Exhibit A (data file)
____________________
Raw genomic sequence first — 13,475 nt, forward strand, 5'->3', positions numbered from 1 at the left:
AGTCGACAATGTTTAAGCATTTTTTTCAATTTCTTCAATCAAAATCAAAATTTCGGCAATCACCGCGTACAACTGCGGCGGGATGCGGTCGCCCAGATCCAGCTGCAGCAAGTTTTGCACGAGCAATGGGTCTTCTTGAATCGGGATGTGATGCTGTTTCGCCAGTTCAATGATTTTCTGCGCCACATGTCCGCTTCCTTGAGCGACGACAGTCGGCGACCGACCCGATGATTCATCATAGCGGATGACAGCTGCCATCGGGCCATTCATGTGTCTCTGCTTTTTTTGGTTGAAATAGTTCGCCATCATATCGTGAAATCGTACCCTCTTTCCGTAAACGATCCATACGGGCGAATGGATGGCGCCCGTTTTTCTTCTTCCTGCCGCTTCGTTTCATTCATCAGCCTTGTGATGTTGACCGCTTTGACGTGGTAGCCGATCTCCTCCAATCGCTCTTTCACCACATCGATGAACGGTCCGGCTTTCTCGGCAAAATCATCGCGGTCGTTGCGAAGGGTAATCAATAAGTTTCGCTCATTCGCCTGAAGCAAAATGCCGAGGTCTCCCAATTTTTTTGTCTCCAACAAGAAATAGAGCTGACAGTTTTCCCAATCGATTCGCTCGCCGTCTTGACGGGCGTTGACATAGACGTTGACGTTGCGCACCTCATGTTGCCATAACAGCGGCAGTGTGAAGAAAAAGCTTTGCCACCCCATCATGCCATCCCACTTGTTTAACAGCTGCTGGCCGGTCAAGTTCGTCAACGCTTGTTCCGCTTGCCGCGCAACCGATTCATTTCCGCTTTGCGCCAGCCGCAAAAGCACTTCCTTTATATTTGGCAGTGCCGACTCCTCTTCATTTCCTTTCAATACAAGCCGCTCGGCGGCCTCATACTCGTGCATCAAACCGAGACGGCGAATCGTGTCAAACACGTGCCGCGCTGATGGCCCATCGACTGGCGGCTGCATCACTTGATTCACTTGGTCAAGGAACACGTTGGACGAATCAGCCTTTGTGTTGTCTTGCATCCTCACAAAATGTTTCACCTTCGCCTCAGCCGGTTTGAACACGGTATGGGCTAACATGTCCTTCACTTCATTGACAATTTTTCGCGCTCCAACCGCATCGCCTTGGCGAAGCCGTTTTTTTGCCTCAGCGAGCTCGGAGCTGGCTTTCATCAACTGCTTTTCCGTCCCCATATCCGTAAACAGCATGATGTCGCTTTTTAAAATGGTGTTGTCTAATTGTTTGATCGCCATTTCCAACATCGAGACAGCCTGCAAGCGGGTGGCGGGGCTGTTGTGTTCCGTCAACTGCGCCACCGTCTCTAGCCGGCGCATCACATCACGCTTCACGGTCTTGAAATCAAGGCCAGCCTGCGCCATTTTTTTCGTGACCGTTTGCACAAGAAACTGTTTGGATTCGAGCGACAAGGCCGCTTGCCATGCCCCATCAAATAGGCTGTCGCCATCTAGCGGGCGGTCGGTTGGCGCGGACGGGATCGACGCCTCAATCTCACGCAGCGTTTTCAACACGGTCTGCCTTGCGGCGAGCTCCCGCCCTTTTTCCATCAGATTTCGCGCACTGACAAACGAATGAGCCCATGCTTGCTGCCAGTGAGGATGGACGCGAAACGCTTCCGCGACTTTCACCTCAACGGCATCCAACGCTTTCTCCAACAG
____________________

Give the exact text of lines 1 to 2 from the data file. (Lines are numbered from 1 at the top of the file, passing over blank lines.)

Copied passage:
Raw genomic sequence first — 13,475 nt, forward strand, 5'->3', positions numbered from 1 at the left:
AGTCGACAATGTTTAAGCATTTTTTTCAATTTCTTCAATCAAAATCAAAATTTCGGCAATCACCGCGTACAACTGCGGCGGGATGCGGTCGCCCAGATCCAGCTGCAGCAAGTTTTGCACGAGCAATGGGTCTTCTTGAATCGGGATGTGATGCTGTTTCGCCAGTTCAATGATTTTCTGCGCCACATGTCCGCTTCCTTGAGCGACGACAGTCGGCGACCGACCCGATGATTCATCATAGCGGATGACAGCTGCCATCGGGCCATTCATGTGTCTCTGCTTTTTTTGGTTGAAATAGTTCGCCATCATATCGTGAAATCGTACCCTCTTTCCGTAAACGATCCATACGGGCGAATGGATGGCGCCCGTTTTTCTTCTTCCTGCCGCTTCGTTTCATTCATCAGCCTTGTGATGTTGACCGCTTTGACGTGGTAGCCGATCTCCTCCAATCGCTCTTTCACCACATCGATGAACGGTCCGGCTTTCTCGGCAAAATCATCGCGGTCGTTGCGAAGGGTAATCAATAAGTTTCGCTCATTCGCCTGAAGCAAAATGCCGAGGTCTCCCAATTTTTTTGTCTCCAACAAGAAATAGAGCTGACAGTTTTCCCAATCGATTCGCTCGCCGTCTTGACGGGCGTTGACATAGACGTTGACGTTGCGCACCTCATGTTGCCATAACAGCGGCAGTGTGAAGAAAAAGCTTTGCCACCCCATCATGCCATCCCACTTGTTTAACAGCTGCTGGCCGGTCAAGTTCGTCAACGCTTGTTCCGCTTGCCGCGCAACCGATTCATTTCCGCTTTGCGCCAGCCGCAAAAGCACTTCCTTTATATTTGGCAGTGCCGACTCCTCTTCATTTCCTTTCAATACAAGCCGCTCGGCGGCCTCATACTCGTGCATCAAACCGAGACGGCGAATCGTGTCAAACACGTGCCGCGCTGATGGCCCATCGACTGGCGGCTGCATCACTTGATTCACTTGGTCAAGGAACACGTTGGACGAATCAGCCTTTGTGTTGTCTTGCATCCTCACAAAATGTTTCACCTTCGCCTCAGCCGGTTTGAACACGGTATGGGCTAACATGTCCTTCACTTCATTGACAATTTTTCGCGCTCCAACCGCATCGCCTTGGCGAAGCCGTTTTTTTGCCTCAGCGAGCTCGGAGCTGGCTTTCATCAACTGCTTTTCCGTCCCCATATCCGTAAACAGCATGATGTCGCTTTTTAAAATGGTGTTGTCTAATTGTTTGATCGCCATTTCCAACATCGAGACAGCCTGCAAGCGGGTGGCGGGGCTGTTGTGTTCCGTCAACTGCGCCACCGTCTCTAGCCGGCGCATCACATCACGCTTCACGGTCTTGAAATCAAGGCCAGCCTGCGCCATTTTTTTCGTGACCGTTTGCACAAGAAACTGTTTGGATTCGAGCGACAAGGCCGCTTGCCATGCCCCATCAAATAGGCTGTCGCCATCTAGCGGGCGGTCGGTTGGCGCGGACGGGATCGACGCCTCAATCTCACGCAGCGTTTTCAACACGGTCTGCCTTGCGGCGAGCTCCCGCCCTTTTTCCATCAGATTTCGCGCACTGACAAACGAATGAGCCCATGCTTGCTGCCAGTGAGGATGGACGCGAAACGCTTCCGCGACTTTCACCTCAACGGCATCCAACGCTTTCTCCAACAG